Like Saddam Hussein, who was offered exile in Bahrain on the eve of the 2003 invasion, Gadaffi is probably psychologically incapable of agreeing to relinquish power. So, the result of such a Security Council Resolution would be greater international pressure on Gadaffi to step down and an expanded mandate for the NATO forces to bring him to justice. If Gadaffi did agree to the deal, most likely, as in the case of Charles Taylor, he would very quickly violate the conditions of his exile and find himself facing international justice.

I point this out not as an advocate of exile for peace deals. In fact, I’ve been characterized as extolling a Kantian “justice though the heavens may fall” approach in my writings. But I haven’t seen any one publicly explaining how an exile for peace deal might be structured and I wanted to make sure Opinio Juris’ readers will have a better grasp of the situation if such a deal is made. As I understand it, the purpose of this Blog is to engender scholarly discussion and debate on the most important international law issues of the day. I hope you will weigh in with your thoughts and comments on this controversial question.

4 Responses

  1. Hi, Michael;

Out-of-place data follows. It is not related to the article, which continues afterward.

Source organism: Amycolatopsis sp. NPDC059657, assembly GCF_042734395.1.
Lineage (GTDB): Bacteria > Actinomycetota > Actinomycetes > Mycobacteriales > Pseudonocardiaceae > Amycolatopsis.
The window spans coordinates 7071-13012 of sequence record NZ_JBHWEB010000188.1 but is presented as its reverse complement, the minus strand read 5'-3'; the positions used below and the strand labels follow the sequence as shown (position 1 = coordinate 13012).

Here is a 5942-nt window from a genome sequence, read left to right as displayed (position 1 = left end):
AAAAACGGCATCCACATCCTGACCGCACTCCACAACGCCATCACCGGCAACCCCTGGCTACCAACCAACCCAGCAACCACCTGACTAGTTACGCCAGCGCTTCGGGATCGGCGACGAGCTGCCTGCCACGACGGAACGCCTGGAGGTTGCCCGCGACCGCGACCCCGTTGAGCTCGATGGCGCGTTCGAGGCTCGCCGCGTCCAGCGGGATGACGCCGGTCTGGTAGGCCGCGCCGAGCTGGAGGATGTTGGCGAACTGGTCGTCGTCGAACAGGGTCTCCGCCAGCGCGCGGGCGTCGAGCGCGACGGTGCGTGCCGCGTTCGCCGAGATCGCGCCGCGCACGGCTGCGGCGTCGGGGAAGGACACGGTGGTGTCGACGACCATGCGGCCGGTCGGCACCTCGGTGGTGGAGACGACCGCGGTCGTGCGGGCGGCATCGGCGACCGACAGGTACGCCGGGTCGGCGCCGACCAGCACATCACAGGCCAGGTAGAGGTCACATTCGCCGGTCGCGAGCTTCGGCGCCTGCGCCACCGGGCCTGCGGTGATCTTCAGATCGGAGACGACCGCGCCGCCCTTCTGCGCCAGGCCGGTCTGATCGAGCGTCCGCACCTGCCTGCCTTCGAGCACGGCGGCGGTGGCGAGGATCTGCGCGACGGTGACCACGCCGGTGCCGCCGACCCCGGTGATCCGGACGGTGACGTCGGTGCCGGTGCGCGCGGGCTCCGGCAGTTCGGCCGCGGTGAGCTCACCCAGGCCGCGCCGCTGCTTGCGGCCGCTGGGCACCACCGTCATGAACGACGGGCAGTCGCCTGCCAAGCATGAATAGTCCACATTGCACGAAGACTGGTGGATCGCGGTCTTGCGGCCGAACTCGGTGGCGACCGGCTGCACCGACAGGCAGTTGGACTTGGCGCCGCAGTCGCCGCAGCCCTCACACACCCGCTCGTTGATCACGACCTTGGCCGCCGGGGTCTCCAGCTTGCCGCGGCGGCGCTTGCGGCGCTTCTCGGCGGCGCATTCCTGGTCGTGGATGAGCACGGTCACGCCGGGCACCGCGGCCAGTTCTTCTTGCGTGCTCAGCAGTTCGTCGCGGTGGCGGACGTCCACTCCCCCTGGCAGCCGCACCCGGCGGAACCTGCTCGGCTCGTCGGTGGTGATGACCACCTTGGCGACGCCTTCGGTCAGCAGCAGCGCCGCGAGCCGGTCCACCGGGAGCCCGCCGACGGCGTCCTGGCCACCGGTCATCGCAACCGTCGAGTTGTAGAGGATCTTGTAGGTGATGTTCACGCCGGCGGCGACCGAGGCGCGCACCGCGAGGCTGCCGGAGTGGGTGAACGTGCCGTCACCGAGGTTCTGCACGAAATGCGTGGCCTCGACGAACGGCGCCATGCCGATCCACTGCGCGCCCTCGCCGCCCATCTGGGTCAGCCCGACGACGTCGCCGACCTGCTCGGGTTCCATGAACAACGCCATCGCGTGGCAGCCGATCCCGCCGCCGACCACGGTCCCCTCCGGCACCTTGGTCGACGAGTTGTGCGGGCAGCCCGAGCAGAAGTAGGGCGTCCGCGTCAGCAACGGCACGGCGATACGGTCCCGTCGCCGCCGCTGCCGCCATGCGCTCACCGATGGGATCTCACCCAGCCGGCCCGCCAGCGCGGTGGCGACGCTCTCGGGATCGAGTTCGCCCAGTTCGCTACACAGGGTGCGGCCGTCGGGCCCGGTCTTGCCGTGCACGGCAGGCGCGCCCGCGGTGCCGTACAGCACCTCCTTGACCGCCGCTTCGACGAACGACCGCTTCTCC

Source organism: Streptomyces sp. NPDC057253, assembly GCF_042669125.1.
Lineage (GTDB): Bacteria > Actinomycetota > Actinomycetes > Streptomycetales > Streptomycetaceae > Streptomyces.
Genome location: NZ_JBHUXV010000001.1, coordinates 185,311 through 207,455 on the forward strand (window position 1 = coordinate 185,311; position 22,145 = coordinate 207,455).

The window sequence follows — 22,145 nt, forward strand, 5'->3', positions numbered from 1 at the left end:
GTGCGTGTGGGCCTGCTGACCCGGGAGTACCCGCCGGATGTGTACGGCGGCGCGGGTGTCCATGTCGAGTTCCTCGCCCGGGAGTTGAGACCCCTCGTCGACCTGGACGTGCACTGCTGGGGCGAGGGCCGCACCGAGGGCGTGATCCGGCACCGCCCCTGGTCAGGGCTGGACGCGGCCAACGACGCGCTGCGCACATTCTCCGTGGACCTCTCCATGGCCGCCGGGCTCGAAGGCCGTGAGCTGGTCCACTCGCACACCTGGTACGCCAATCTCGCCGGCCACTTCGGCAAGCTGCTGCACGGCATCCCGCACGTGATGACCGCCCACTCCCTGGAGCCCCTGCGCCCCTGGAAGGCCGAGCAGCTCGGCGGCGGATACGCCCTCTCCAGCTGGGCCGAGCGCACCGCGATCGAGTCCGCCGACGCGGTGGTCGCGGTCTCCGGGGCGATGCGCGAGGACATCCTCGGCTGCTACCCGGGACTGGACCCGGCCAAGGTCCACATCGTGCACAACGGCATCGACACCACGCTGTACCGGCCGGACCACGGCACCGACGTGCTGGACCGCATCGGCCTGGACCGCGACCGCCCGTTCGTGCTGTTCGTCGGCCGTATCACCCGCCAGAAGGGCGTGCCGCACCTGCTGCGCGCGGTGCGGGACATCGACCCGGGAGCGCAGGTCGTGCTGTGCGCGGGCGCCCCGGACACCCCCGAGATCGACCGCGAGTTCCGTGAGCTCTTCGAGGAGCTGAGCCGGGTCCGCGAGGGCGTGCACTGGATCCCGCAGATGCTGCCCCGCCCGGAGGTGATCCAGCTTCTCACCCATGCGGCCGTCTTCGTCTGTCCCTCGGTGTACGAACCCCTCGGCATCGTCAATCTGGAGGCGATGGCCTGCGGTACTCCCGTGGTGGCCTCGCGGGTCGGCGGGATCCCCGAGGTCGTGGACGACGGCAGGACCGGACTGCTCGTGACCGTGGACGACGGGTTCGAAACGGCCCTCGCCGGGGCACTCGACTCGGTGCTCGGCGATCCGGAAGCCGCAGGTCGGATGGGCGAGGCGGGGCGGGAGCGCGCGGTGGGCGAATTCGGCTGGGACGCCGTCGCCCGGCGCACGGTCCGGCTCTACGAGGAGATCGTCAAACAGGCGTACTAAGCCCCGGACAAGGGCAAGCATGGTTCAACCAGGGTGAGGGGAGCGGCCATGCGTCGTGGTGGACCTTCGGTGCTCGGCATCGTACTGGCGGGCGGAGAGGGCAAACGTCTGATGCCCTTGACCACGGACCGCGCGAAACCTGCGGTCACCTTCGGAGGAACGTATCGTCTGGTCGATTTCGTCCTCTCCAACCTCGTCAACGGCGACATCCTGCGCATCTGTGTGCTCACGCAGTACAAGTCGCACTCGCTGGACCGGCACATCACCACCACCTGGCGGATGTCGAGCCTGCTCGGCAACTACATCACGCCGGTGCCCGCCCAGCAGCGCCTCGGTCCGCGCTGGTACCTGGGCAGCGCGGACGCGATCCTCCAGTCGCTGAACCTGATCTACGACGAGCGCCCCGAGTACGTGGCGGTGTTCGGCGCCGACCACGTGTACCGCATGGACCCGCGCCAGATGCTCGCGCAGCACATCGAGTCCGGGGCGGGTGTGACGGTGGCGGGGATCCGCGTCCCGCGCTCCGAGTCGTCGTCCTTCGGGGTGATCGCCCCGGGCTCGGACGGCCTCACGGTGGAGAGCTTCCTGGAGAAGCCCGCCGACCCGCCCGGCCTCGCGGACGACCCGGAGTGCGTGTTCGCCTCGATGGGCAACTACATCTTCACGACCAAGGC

Some interesting thoughts there, but I have a few minor points.

    In the first part, the Security Council has used ICC Art 16 previously; in fact they’ve used it twice, though perhaps not as it was originally intended (see further, e.g., Schabas, An Introduction to the International Criminal Court (3rd edn, 2007), 30 – 1). In SC Res 1422 (2002) and SC Res 1483 (2003), the Security Council deferred in advance prosecutions by the ICC with respect to ‘current or former officials or personnel from a contributing State not a Party to the Rome Statute over acts or omissions relating to an United Nations established and authorized operation’. In effect, this was one of the two large efforts by the US to block the operation of the court, the other of course being the highly controversial ICC Art 98(2) agreements, and was dropped in the wake of Abu Ghraib. You are certainly correct, however, in that this would be the first time that the power was used for its intended purpose.

    The repeated nature of these resolutions more substantially highlights the difficulties with using ICC Art 16 to establish the status quo, however, namely the fact that any such resolution must be renewed annually. Were I Qaddafi, could I really rely on all five of the permanent members not to veto the renewal? Or would I consider the idea of a perpetual exile based on such a model risky at best? This is especially the case if one member feels strongly that Qaddafi has violated the conditions of his ‘suspended sentence’.